It’s  message resonates to this day.

Just take my name out and put in your own 

That’s all any of us can do, just keep swimming

It’s 6 am and I’m sat at my kitchen table with my bucket of coffee preparing for work

Winnie’s rubber Chicken is looking at me

And I’m sure he’s smiling 

Thursday, 31 December 2020

New Year Eve

The lane up to the village , my cottage is at the top

The cottage with her bluebirds


I got home last night to thick ice and some snow. 
The girls were safe at Trendy Carol’s so I picked them up, fed them and we all promptly went to bed.
I felt dreadful.
But overnight the antibiotics started to do their thing and by morning I didn’t feel too bad.
I’m resting today. 
I Bought a trashy Asian  disaster movie for this afternoon and I will go to bed early which is my want to do on New Years Eve. 
My long awaited turn around on day shifts have come around with a vengeance , I’m working the next two long days and the hospice staffing is pretty low.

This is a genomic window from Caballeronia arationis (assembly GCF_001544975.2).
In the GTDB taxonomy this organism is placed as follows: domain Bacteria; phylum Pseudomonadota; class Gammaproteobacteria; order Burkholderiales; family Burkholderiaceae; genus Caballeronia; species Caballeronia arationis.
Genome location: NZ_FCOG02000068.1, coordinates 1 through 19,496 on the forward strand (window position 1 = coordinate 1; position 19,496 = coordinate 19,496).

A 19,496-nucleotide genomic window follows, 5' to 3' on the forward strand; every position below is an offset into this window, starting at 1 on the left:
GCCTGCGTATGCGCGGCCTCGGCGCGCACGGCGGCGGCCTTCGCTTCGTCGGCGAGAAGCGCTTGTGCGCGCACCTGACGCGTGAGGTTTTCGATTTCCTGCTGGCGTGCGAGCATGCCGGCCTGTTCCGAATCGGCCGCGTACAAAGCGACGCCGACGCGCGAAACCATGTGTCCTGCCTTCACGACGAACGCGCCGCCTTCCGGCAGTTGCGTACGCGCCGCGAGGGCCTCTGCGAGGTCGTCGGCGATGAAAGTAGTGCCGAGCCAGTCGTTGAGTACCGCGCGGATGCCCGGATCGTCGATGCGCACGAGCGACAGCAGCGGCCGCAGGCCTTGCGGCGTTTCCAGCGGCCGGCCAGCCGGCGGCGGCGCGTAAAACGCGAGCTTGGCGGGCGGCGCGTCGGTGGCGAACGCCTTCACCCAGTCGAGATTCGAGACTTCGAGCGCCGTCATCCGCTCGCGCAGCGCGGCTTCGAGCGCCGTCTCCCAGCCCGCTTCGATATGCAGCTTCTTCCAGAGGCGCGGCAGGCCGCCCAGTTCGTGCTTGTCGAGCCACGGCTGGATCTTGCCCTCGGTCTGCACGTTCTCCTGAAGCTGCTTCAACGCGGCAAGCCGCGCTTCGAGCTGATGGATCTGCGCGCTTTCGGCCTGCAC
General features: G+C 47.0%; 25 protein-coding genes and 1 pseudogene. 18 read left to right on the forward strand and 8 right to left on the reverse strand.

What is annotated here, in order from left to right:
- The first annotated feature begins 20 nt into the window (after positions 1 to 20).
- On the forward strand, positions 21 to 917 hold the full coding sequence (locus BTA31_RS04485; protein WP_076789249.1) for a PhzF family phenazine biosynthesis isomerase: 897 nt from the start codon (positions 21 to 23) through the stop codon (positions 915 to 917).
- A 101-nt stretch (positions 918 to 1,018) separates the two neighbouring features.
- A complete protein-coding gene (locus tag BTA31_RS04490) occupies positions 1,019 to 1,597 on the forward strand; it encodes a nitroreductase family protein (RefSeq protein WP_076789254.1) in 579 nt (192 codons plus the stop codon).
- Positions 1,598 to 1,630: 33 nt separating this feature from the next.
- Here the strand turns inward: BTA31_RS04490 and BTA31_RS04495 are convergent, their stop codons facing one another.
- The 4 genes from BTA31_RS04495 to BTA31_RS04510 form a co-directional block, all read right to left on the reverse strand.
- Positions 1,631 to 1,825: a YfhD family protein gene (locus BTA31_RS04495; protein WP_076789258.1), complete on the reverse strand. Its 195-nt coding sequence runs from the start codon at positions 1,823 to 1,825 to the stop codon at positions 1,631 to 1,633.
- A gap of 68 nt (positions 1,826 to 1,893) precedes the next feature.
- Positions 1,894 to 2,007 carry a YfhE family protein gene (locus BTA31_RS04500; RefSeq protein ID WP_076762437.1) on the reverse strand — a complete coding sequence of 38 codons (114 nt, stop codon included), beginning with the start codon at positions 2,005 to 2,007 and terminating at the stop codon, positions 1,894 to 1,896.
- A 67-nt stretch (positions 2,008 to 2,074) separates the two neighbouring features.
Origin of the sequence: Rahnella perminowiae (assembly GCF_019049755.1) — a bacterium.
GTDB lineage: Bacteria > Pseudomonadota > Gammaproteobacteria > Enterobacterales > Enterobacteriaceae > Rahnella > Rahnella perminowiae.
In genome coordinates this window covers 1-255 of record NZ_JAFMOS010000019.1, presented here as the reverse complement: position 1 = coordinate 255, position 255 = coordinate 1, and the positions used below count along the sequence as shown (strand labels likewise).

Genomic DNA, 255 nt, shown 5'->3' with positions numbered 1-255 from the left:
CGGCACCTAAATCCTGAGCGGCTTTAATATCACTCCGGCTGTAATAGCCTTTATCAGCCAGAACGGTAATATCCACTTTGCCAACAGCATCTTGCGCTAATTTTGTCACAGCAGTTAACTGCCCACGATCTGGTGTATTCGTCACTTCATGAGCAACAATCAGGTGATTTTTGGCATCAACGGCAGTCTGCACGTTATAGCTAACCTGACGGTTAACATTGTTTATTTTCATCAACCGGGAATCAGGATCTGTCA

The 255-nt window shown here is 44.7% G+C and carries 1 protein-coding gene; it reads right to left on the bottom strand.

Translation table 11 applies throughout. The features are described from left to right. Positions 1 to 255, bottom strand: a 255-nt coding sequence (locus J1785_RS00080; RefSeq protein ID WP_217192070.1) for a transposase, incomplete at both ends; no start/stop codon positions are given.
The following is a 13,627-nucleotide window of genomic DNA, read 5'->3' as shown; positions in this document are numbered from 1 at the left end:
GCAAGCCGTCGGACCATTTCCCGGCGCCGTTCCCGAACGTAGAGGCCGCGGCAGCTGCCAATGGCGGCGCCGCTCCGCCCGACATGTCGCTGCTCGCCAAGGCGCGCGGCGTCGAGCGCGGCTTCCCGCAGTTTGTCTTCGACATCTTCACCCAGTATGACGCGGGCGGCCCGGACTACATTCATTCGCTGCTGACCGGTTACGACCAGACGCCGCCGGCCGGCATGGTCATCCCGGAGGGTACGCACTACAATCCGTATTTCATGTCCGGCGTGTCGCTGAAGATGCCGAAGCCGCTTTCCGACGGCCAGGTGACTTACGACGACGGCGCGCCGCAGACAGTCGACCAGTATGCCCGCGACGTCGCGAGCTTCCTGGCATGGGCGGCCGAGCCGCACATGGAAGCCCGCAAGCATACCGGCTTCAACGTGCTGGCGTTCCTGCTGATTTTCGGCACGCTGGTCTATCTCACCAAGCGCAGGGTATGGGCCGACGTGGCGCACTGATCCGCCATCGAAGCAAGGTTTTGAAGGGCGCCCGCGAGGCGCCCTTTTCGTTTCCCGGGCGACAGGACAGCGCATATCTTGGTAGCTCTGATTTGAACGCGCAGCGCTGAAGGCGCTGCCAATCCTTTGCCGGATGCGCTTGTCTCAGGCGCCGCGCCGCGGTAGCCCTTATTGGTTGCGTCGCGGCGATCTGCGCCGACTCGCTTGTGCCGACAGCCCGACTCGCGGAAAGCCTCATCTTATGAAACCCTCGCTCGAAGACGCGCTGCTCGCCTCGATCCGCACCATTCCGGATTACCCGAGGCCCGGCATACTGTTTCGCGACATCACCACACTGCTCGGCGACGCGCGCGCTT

Hey ho, be careful for what you wish for eh? 

Now my blog today, is passed over to you commentators, 
It has proved so often to be a good move on my behalf as often the comments are much more interesting than the post itself .

Of course it’s about New Years Eve, 
More importantly a New Years Eve

What is your most memorable New Years Eve? 

I have not really celebrated New Years Eve since the 1980s where it was common here to get dressed up in fancy dress and make a tit out of yourself at family parties and the local pub circuit 
In 1989 that was all finished for me when a friend, Ian Parry, was killed in a plane crash on the 28 th of December.
Frivolity and celebrations at New Year just kind of ceased after that

Perhaps it’s almost time to change this ......? 

Tell me your New Year stories.
 



Wednesday, 30 December 2020